The “New” Office Life: One Year Later
When COVID-19 disrupted the world in March 2020, everyone was forced to alter their typical routines. What initially started as a two-week lockdown turned into our “new normal;” and even when the world gets back to business post-COVID, many changes to how we work are expected to last.
Establishing a Designated Workspace at Home
Since the pandemic forced people out of their offices, work and home lives have merged into one. For some, there are multiple people working from the same home – a couple in a single family home, three roommates in a 1,000 square foot apartment, or parents with kids who are also in school. This has changed the way people consider the functionality of their space. Now when people look to buy a house or sign a new lease, many are vying for a designated home office space, a large kitchen with room for an oversized table, or even just big windows to allow for more natural light. The overall outlook on what a home is for has shifted to accommodate more work, even when work is now always at home.
Additionally, people have learned the “must-haves” for their home office space. That could be a chair with more support, a real desk with storage space, or multiple computer monitors – whatever works to make the at-home workspace run as smoothly as the in-office workspace.
Adopting New Technologies
In order to mimic the feeling of in-person meetings, professionals turned to video platforms like Zoom and Microsoft Teams. Unsurprisingly, even colleagues who didn’t share an office building before are now jumping on face-to-face “calls” from all over the globe. A company’s Virtual Private Network – or VPN – has also become a necessary technology that professionals have adapted to using at home. The VPN allows employees to access company data and share information securely, no matter where they’re located.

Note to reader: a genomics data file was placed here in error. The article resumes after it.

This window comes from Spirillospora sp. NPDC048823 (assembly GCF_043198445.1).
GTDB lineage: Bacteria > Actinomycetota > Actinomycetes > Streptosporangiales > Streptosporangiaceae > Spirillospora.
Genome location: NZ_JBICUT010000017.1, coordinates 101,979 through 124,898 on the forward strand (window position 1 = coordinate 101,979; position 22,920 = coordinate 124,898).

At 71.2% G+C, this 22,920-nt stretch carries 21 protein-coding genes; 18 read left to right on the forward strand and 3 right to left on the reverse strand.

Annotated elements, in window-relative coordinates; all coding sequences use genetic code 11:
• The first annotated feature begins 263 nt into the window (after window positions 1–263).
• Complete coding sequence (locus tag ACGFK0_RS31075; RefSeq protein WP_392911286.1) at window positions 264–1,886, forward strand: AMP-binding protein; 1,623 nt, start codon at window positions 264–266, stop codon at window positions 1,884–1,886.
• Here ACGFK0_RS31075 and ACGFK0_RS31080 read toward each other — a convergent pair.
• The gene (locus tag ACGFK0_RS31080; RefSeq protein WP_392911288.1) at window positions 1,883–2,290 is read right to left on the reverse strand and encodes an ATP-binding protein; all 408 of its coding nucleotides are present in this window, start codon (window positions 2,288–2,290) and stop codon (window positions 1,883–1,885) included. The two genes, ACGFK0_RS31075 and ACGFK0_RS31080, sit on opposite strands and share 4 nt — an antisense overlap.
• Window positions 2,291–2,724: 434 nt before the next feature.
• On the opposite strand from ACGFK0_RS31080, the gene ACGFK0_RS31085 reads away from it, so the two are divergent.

The pandemic has made it clear that our society is dependent on digital technologies beyond our professional lives. With local or office gyms limited, nowhere to grab a quick bite or drink near the office, and most entertainment venues shuttered, people turned to their devices. There’s been a boom in online streaming services, exercise platforms, and online shopping, as well as food delivery apps like Door Dash, Uber Eats, and GrubHub.
Reallocating Commute Time
With the shift to working from home, commuting has been eliminated for many people. Initially this led to a longer workday because people had more time and availability to work. It also caused added stress and burnout for many employees. To combat the pull against work-live balance, employees are incorporating intentional movement during the day to mimic a commute, even getting up 30 minutes earlier to get a coffee or read the newspaper. They are also setting time aside for lunch away from their workspace and taking morning or evening walks.
Maintaining Work/Life Balance
The relentlessness of the work-from-home routine has many professionals experiencing more burnout than ever before. Because keeping an eye on your mental health is more important than ever before, it’s vital to set clear boundaries between work life and home life. Even small steps like letting your boss know you can’t do meetings after 5 p.m. or turning off your camera on early morning video calls can remove a lot of unnecessary stress.
COVID-19 affected all corners of our lives. Check back here for the next blog in our mini-series, which will detail the new tools of the trade that have emerged due to the pandemic.
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